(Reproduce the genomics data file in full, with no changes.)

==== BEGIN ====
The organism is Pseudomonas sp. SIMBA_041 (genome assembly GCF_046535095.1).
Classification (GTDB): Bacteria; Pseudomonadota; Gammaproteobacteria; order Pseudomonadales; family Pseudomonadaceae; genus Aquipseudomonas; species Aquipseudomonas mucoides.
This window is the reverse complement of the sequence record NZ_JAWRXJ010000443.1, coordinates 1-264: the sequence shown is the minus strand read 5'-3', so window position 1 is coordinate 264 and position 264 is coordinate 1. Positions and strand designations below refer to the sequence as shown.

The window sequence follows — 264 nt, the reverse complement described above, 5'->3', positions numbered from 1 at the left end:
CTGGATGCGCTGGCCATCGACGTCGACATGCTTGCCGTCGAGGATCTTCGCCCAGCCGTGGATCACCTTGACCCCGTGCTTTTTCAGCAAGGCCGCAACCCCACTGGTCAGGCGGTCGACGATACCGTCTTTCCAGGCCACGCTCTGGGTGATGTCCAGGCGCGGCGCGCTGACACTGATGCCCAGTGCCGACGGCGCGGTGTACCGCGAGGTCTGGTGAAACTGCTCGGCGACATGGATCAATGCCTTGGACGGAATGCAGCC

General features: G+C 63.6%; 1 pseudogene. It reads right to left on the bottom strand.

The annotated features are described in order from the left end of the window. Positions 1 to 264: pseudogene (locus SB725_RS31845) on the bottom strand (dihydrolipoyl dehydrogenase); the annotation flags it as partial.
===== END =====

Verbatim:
The organism is Pseudomonas sp. SIMBA_041 (genome assembly GCF_046535095.1).
Classification (GTDB): Bacteria; Pseudomonadota; Gammaproteobacteria; order Pseudomonadales; family Pseudomonadaceae; genus Aquipseudomonas; species Aquipseudomonas mucoides.
This window is the reverse complement of the sequence record NZ_JAWRXJ010000443.1, coordinates 1-264: the sequence shown is the minus strand read 5'-3', so window position 1 is coordinate 264 and position 264 is coordinate 1. Positions and strand designations below refer to the sequence as shown.

The window sequence follows — 264 nt, the reverse complement described above, 5'->3', positions numbered from 1 at the left end:
CTGGATGCGCTGGCCATCGACGTCGACATGCTTGCCGTCGAGGATCTTCGCCCAGCCGTGGATCACCTTGACCCCGTGCTTTTTCAGCAAGGCCGCAACCCCACTGGTCAGGCGGTCGACGATACCGTCTTTCCAGGCCACGCTCTGGGTGATGTCCAGGCGCGGCGCGCTGACACTGATGCCCAGTGCCGACGGCGCGGTGTACCGCGAGGTCTGGTGAAACTGCTCGGCGACATGGATCAATGCCTTGGACGGAATGCAGCC

General features: G+C 63.6%; 1 pseudogene. It reads right to left on the bottom strand.

The annotated features are described in order from the left end of the window. Positions 1 to 264: pseudogene (locus SB725_RS31845) on the bottom strand (dihydrolipoyl dehydrogenase); the annotation flags it as partial.